Science Fair Project Encyclopedia
The two branches are divided mainly chronologically, rather than geographically:
- Scythian - archaic version; mainly during classic antiquity
Sometimes, the Scythian and Sarmatian languages are combined into one name: Scytho-Sarmatian languages.
Scythians migrated from Central Asia toward Eastern Europe, occupying today's Southern Russia and Ukraine. They disappeared from history after the Hunnish invasion of the 5th century and most people speaking Scythian were probably assimilated by the Turkish/Tatar and Slavic people. However, part of the Scythians moved toward the Caucasus and modern Ossetic was derived from their language.
No written text in Scythian was ever found, but we know several toponyms, tribal names and personal names from the Greek inscriptions found at the Greek colonies on the Schythian shore of the Black Sea and we can also analyze modern Ossetian for meanings of the words known from Greek texts. Herodotus, for example, reports that the Amazons are called "Oiorpata" by the Scythians, from "oior", meaning man, and "pata", meaning "to kill". The accuracy of his account is impossible to determine.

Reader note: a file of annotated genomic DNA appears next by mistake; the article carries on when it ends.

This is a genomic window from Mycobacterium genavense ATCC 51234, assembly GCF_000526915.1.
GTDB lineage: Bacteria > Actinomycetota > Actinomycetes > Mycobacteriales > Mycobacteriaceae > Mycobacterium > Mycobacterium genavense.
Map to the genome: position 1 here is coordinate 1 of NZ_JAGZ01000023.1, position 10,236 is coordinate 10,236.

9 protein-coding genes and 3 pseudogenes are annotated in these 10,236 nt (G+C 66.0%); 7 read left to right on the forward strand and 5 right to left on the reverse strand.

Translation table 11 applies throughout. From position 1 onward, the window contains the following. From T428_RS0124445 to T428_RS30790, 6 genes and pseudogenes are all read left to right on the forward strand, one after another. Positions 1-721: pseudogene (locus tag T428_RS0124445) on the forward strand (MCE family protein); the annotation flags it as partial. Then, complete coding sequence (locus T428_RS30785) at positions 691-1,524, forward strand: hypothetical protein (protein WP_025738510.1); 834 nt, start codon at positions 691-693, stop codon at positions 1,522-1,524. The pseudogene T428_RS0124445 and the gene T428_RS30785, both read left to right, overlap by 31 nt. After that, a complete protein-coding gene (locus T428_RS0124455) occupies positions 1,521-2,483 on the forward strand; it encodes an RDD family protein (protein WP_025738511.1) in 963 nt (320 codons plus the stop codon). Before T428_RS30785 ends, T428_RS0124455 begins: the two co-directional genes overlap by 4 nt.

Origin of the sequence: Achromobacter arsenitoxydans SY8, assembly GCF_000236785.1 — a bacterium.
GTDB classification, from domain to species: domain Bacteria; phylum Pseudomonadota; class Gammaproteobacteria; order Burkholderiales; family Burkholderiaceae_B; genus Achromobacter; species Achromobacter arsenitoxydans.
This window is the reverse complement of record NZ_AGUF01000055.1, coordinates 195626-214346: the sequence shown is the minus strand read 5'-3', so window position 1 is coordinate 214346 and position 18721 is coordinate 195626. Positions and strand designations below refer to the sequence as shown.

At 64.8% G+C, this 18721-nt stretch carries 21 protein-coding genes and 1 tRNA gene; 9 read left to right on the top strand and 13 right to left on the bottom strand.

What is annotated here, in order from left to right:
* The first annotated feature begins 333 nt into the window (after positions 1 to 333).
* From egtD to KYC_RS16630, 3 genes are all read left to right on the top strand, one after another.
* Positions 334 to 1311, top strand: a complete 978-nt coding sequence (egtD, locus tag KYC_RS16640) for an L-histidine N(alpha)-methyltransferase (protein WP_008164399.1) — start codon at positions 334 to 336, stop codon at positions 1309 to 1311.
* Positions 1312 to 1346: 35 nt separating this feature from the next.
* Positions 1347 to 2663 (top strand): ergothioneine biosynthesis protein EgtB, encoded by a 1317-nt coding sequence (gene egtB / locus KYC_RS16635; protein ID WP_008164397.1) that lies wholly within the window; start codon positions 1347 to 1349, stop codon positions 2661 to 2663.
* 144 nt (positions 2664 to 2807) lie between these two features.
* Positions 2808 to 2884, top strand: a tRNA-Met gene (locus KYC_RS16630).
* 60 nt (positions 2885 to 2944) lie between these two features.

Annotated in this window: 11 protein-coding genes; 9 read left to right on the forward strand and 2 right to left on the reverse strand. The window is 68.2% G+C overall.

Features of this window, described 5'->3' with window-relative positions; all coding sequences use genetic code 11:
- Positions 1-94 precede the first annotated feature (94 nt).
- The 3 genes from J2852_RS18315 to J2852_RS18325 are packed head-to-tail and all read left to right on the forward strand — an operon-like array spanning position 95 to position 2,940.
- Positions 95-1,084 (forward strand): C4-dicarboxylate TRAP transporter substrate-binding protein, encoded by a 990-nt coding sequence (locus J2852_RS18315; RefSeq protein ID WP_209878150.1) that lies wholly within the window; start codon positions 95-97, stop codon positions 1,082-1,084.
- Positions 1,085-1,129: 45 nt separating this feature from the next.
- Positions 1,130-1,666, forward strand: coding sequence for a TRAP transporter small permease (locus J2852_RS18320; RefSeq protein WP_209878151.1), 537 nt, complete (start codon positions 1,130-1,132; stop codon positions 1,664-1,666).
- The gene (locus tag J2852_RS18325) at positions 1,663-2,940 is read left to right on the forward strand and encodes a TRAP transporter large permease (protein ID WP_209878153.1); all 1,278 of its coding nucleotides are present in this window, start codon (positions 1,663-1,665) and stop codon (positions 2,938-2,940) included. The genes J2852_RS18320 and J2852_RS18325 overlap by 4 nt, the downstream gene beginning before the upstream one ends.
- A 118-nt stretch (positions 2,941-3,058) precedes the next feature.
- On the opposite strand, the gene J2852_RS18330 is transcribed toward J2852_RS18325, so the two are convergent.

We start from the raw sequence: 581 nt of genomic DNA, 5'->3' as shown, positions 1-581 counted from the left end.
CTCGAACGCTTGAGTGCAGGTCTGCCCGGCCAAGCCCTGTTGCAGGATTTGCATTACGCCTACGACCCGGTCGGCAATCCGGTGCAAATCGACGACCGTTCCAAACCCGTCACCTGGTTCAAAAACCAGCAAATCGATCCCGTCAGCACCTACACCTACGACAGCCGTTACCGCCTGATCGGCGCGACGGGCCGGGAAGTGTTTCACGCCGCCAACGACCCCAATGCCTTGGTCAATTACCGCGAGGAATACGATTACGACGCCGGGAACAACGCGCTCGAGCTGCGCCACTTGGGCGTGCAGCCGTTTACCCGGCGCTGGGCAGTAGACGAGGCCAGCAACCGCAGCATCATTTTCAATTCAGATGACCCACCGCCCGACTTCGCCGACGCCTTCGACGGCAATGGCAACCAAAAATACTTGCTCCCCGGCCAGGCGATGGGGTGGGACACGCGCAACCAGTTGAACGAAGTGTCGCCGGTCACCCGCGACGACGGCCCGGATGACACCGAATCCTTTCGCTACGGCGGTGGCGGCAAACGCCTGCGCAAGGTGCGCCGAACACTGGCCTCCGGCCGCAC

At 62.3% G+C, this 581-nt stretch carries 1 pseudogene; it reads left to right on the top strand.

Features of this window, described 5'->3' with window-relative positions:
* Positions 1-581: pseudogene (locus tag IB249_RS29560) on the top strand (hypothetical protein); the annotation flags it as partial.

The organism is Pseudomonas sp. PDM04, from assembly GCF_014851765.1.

Many toponyms and hydronyms of the Russian and Ukrainian steppe are believed to be of Scythian origin. For example, the name of the river Don derives from the Scythian *don, meaning water or river (reconstructed from the modern Ossetic).
The contents of this article is licensed from www.wikipedia.org under the GNU Free Documentation License. Click here to see the transparent copy and copyright details